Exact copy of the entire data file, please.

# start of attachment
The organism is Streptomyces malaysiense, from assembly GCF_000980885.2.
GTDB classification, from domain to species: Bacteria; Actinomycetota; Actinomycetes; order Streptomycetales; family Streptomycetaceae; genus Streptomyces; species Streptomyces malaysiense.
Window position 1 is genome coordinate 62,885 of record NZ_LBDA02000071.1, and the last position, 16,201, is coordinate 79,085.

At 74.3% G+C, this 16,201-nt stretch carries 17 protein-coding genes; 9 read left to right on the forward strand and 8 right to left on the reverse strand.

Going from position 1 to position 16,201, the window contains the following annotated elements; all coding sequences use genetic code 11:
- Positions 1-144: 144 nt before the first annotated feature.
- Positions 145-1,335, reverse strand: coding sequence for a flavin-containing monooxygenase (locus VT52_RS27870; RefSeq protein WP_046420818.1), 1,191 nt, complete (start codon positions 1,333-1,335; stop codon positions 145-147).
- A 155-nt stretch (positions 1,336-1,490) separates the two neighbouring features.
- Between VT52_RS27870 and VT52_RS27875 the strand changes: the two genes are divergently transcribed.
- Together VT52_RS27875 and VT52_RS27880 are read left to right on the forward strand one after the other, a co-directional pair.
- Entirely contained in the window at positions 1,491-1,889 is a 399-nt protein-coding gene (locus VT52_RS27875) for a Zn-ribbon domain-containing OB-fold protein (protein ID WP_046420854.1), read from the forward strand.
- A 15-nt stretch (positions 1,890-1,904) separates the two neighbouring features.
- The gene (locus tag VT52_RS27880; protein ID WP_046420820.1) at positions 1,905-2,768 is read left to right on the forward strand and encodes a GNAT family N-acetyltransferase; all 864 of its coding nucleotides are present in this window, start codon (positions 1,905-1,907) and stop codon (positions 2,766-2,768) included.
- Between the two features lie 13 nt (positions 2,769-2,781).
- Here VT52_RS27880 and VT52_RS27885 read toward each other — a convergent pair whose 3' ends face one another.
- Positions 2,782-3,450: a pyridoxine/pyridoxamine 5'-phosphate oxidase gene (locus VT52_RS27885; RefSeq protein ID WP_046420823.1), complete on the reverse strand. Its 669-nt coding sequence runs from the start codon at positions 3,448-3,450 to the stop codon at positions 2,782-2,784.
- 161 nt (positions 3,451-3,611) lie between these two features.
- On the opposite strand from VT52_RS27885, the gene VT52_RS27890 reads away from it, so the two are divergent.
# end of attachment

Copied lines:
The organism is Streptomyces malaysiense, from assembly GCF_000980885.2.
GTDB classification, from domain to species: Bacteria; Actinomycetota; Actinomycetes; order Streptomycetales; family Streptomycetaceae; genus Streptomyces; species Streptomyces malaysiense.
Window position 1 is genome coordinate 62,885 of record NZ_LBDA02000071.1, and the last position, 16,201, is coordinate 79,085.

At 74.3% G+C, this 16,201-nt stretch carries 17 protein-coding genes; 9 read left to right on the forward strand and 8 right to left on the reverse strand.

Going from position 1 to position 16,201, the window contains the following annotated elements; all coding sequences use genetic code 11:
- Positions 1-144: 144 nt before the first annotated feature.
- Positions 145-1,335, reverse strand: coding sequence for a flavin-containing monooxygenase (locus VT52_RS27870; RefSeq protein WP_046420818.1), 1,191 nt, complete (start codon positions 1,333-1,335; stop codon positions 145-147).
- A 155-nt stretch (positions 1,336-1,490) separates the two neighbouring features.
- Between VT52_RS27870 and VT52_RS27875 the strand changes: the two genes are divergently transcribed.
- Together VT52_RS27875 and VT52_RS27880 are read left to right on the forward strand one after the other, a co-directional pair.
- Entirely contained in the window at positions 1,491-1,889 is a 399-nt protein-coding gene (locus VT52_RS27875) for a Zn-ribbon domain-containing OB-fold protein (protein ID WP_046420854.1), read from the forward strand.
- A 15-nt stretch (positions 1,890-1,904) separates the two neighbouring features.
- The gene (locus tag VT52_RS27880; protein ID WP_046420820.1) at positions 1,905-2,768 is read left to right on the forward strand and encodes a GNAT family N-acetyltransferase; all 864 of its coding nucleotides are present in this window, start codon (positions 1,905-1,907) and stop codon (positions 2,766-2,768) included.
- Between the two features lie 13 nt (positions 2,769-2,781).
- Here VT52_RS27880 and VT52_RS27885 read toward each other — a convergent pair whose 3' ends face one another.
- Positions 2,782-3,450: a pyridoxine/pyridoxamine 5'-phosphate oxidase gene (locus VT52_RS27885; RefSeq protein ID WP_046420823.1), complete on the reverse strand. Its 669-nt coding sequence runs from the start codon at positions 3,448-3,450 to the stop codon at positions 2,782-2,784.
- 161 nt (positions 3,451-3,611) lie between these two features.
- On the opposite strand from VT52_RS27885, the gene VT52_RS27890 reads away from it, so the two are divergent.